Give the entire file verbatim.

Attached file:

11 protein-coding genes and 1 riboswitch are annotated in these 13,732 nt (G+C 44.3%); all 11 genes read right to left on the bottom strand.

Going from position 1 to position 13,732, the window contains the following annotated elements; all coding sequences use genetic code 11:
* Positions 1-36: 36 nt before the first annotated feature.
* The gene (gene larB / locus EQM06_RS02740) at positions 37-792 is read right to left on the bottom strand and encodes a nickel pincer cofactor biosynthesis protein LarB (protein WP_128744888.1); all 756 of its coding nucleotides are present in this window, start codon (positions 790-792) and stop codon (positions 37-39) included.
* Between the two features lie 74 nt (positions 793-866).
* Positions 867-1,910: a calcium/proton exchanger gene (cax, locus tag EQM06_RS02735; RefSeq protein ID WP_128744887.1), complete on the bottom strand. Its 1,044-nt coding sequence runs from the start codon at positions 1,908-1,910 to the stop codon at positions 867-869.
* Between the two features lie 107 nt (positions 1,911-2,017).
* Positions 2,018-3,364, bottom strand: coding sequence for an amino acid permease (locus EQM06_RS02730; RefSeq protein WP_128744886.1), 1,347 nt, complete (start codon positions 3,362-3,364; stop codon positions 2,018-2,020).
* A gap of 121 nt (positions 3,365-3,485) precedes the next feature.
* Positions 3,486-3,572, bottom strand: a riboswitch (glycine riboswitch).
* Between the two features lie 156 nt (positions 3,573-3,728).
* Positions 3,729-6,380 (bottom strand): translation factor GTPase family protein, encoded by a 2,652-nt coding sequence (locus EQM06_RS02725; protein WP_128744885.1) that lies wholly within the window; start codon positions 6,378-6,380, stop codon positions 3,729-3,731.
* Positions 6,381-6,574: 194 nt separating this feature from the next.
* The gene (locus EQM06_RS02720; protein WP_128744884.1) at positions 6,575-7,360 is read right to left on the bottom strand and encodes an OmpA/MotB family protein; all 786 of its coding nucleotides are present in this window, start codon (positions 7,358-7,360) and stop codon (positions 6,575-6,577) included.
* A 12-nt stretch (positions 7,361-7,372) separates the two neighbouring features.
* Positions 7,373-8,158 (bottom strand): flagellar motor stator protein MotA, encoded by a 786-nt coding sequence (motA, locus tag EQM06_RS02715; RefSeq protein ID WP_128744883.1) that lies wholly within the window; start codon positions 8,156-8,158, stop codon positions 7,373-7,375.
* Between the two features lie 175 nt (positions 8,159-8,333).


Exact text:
11 protein-coding genes and 1 riboswitch are annotated in these 13,732 nt (G+C 44.3%); all 11 genes read right to left on the bottom strand.

Going from position 1 to position 13,732, the window contains the following annotated elements; all coding sequences use genetic code 11:
* Positions 1-36: 36 nt before the first annotated feature.
* The gene (gene larB / locus EQM06_RS02740) at positions 37-792 is read right to left on the bottom strand and encodes a nickel pincer cofactor biosynthesis protein LarB (protein WP_128744888.1); all 756 of its coding nucleotides are present in this window, start codon (positions 790-792) and stop codon (positions 37-39) included.
* Between the two features lie 74 nt (positions 793-866).
* Positions 867-1,910: a calcium/proton exchanger gene (cax, locus tag EQM06_RS02735; RefSeq protein ID WP_128744887.1), complete on the bottom strand. Its 1,044-nt coding sequence runs from the start codon at positions 1,908-1,910 to the stop codon at positions 867-869.
* Between the two features lie 107 nt (positions 1,911-2,017).
* Positions 2,018-3,364, bottom strand: coding sequence for an amino acid permease (locus EQM06_RS02730; RefSeq protein WP_128744886.1), 1,347 nt, complete (start codon positions 3,362-3,364; stop codon positions 2,018-2,020).
* A gap of 121 nt (positions 3,365-3,485) precedes the next feature.
* Positions 3,486-3,572, bottom strand: a riboswitch (glycine riboswitch).
* Between the two features lie 156 nt (positions 3,573-3,728).
* Positions 3,729-6,380 (bottom strand): translation factor GTPase family protein, encoded by a 2,652-nt coding sequence (locus EQM06_RS02725; protein WP_128744885.1) that lies wholly within the window; start codon positions 6,378-6,380, stop codon positions 3,729-3,731.
* Positions 6,381-6,574: 194 nt separating this feature from the next.
* The gene (locus EQM06_RS02720; protein WP_128744884.1) at positions 6,575-7,360 is read right to left on the bottom strand and encodes an OmpA/MotB family protein; all 786 of its coding nucleotides are present in this window, start codon (positions 7,358-7,360) and stop codon (positions 6,575-6,577) included.
* A 12-nt stretch (positions 7,361-7,372) separates the two neighbouring features.
* Positions 7,373-8,158 (bottom strand): flagellar motor stator protein MotA, encoded by a 786-nt coding sequence (motA, locus tag EQM06_RS02715; RefSeq protein ID WP_128744883.1) that lies wholly within the window; start codon positions 8,156-8,158, stop codon positions 7,373-7,375.
* Between the two features lie 175 nt (positions 8,159-8,333).